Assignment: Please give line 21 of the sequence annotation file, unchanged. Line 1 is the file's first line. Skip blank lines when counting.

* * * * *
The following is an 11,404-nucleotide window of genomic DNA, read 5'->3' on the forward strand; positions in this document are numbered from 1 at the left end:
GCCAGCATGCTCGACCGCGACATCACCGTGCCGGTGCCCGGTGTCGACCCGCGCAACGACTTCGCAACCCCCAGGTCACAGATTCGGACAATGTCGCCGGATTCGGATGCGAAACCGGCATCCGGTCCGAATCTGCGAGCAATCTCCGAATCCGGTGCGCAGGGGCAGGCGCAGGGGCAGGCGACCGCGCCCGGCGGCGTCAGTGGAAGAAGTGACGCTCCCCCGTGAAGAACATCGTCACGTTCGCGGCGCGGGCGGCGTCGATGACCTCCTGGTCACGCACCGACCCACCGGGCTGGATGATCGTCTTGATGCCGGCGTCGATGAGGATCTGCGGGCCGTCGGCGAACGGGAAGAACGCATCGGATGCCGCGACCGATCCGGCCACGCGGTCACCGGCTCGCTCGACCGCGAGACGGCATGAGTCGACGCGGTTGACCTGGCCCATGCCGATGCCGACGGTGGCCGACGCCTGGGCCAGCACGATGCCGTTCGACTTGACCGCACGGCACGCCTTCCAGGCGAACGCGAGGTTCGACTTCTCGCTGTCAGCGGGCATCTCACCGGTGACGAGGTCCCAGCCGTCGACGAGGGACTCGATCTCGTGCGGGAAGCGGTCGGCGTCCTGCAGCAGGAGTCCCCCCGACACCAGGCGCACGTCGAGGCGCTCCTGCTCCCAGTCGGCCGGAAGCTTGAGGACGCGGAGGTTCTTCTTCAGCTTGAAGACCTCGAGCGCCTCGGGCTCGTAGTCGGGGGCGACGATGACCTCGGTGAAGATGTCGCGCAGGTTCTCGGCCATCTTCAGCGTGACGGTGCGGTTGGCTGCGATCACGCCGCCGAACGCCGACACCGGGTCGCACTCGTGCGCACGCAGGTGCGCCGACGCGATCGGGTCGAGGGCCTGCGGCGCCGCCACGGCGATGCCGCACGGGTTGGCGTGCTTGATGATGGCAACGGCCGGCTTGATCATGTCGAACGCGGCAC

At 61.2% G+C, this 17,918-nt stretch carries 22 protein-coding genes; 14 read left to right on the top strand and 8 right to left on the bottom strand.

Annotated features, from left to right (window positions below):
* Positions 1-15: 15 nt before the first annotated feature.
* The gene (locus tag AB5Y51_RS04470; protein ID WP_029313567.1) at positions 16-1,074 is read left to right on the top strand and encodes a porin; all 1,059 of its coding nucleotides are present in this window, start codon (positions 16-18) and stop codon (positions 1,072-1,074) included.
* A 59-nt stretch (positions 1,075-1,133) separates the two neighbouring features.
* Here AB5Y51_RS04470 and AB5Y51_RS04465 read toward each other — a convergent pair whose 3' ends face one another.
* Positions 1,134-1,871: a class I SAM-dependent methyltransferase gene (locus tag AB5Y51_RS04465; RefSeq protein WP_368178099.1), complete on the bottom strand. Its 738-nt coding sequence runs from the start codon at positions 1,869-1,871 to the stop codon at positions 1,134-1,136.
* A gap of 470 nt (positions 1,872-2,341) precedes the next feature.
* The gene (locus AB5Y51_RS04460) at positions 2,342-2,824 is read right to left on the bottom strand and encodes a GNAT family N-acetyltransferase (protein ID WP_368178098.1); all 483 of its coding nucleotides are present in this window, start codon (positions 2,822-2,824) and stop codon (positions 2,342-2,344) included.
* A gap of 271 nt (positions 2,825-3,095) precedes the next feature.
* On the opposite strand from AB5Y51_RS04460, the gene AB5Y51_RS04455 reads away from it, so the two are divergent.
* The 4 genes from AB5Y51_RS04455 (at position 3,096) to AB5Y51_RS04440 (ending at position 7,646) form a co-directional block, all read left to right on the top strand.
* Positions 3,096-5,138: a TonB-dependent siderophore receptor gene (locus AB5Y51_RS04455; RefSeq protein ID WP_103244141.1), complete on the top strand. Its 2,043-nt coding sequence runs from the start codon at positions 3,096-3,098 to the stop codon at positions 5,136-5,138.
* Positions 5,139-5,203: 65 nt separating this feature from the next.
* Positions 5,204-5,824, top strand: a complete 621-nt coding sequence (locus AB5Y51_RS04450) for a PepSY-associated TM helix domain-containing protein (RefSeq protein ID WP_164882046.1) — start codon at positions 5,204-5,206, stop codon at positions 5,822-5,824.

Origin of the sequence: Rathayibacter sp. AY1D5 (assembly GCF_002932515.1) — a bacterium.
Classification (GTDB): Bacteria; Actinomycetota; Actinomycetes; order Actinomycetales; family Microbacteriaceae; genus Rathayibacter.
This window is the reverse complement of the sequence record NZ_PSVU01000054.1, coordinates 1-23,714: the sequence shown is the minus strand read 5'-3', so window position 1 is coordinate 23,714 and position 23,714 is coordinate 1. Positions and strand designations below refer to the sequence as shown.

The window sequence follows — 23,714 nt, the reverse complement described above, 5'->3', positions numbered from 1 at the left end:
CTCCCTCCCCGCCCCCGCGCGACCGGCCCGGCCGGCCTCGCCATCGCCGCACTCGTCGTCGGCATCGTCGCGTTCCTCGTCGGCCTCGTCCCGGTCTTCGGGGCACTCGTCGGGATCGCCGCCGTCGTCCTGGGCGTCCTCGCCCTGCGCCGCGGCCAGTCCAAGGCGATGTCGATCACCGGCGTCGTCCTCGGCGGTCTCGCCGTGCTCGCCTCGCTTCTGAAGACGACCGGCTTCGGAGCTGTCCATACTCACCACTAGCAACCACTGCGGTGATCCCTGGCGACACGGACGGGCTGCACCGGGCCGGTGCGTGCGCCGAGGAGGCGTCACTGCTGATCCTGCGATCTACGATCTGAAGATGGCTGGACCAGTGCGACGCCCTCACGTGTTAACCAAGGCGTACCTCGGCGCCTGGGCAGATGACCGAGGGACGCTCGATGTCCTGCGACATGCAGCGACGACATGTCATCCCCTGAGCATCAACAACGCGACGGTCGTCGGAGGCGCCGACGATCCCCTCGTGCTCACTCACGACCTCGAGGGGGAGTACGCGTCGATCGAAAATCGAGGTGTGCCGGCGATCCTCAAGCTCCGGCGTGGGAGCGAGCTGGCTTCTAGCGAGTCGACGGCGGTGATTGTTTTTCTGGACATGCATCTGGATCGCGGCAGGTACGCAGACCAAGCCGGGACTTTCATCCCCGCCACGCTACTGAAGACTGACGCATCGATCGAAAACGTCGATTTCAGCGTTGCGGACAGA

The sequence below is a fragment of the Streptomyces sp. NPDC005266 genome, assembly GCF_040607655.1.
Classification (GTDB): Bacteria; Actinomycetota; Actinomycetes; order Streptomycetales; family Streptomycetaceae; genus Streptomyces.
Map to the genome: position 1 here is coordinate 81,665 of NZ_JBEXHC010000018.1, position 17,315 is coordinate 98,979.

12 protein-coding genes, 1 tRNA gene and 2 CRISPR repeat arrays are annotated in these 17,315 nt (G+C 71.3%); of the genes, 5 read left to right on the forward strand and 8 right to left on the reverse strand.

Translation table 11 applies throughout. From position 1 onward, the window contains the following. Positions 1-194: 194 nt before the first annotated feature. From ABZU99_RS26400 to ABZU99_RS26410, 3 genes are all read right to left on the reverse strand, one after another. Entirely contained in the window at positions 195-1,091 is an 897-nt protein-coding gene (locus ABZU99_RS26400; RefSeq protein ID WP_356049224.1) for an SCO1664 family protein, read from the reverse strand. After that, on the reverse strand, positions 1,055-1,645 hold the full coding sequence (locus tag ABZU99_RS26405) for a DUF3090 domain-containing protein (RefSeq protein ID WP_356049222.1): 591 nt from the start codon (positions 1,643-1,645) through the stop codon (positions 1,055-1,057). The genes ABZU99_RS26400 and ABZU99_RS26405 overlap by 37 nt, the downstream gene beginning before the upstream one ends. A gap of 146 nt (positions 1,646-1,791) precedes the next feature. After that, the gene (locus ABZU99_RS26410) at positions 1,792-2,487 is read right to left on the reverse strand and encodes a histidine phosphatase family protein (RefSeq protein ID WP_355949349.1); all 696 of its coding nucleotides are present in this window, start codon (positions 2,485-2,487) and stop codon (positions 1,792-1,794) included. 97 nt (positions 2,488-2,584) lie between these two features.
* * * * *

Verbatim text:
The window sequence follows — 23,714 nt, the reverse complement described above, 5'->3', positions numbered from 1 at the left end: